Sarah's Key by Tatiana De Rosnay
Sarah’s Key by Tatiana De Rosnay
Sarah’s Key by Tatiana De Rosnay has at its core an event that took place in Paris, in 1942, when the Jews were rounded up, taken to a holding centre and then shipped off to be murdered at Auschwitz.
Wikipedia has this definition of the event “ The Rafle du Vel' d'Hiv (the "roundup" or "raid" of the Vel' d'Hiv, from the Frenchabbreviation for Velodrome d'hiver, or winter velodrome) is the name of the July 16, 1942 raid - Operation Spring Breeze - during the occupation of France by the Germans. The roundup, in Paris, was one of several aimed at reducing the Jewish population. The victims were sent to a concentration camp and then to Auschwitz. Few of the transported Jews survived. French president Jacques Chirac apologized in 1995 for the role of French policemen and civil servants in the roundup.”
So, this novel begins. Two stories are told in tandem, one the story of Sarah and her family, rounded up in 1942, taken from their Paris apartment. The second, told by Julie Jarmond, beginning in 2002. Julie is American by birth but has lived in Paris for many years, with her husband, Bertrand and their daughter, Zoe. Bertrand is Parisian through and through. We discover, as does Julie, that Bertrand’s grandparents lived in the apartment that had originally belonged to Sarah’s family. This apartment is being renovated for Bertrand and Julie to move into, now that the aging grandmother has gone into a nursing home.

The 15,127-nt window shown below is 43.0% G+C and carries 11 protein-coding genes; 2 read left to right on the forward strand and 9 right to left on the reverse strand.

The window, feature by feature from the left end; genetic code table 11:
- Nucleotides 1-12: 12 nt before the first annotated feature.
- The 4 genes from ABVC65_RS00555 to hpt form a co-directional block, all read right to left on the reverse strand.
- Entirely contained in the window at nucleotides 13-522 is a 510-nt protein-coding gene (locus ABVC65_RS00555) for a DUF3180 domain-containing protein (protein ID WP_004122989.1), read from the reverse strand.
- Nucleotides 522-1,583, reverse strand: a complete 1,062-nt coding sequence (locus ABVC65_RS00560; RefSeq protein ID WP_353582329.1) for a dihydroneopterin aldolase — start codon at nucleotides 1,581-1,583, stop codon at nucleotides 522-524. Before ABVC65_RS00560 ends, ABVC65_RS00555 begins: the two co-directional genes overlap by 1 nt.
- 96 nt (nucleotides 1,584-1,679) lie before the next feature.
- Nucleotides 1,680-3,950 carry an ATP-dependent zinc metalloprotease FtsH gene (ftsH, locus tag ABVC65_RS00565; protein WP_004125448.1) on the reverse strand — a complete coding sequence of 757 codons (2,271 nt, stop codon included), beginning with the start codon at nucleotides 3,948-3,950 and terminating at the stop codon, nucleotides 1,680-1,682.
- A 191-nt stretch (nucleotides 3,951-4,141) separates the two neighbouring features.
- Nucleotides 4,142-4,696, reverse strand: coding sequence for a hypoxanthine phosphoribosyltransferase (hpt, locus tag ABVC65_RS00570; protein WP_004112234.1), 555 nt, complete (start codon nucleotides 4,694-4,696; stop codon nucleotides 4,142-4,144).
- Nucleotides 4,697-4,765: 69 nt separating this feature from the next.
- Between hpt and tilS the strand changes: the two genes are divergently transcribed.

Julie works as a journalist and is given an assignment to write about Vel’ d’Hiv. Julie knew little about the war. Bertrand’s family never spoke of their own experiences, and the French people in general refused to accept that they had, in most cases, done little to resist the Nazi occupation. The shocking thing about Vel’ d’Hiv is that it was French policemen and civilians who performed the arrests, often with the co-operation of concierges of the apartment buildings. The same concierge who would immediately rent the seized apartments to other families, knowing the rightful tenants would not be returning.
Bertrand had no idea that his father and his grandparents had kept secret an event that had dramatically altered their lives in 1942. It is Julie who makes the connection between the family of a young girl who disappeared in 1942 and the family she has married into.
As always, I struggle with how much of the story to reveal in this review. I have to say, also, that this is a novel – the event of Vel’ d’Hiv is true, but the rest is not. Told as if it is in fact a memoir was somewhat discomforting. I also felt that my emotions were being manipulated by the writer – but, I could not put the book aside. Finding myself somewhat irritated about the concerns of Julie, I was however, captured by the story of Sarah, and found myself compelled to continue – needing to know Sarah’s story to the end.
Both my daughter and my mother-in-law read this book before me – my mother-in-law saying “what a book!” more than once. She is absolutely right – what a book. It is hard to believe that such things took place – and we must never forget that they did.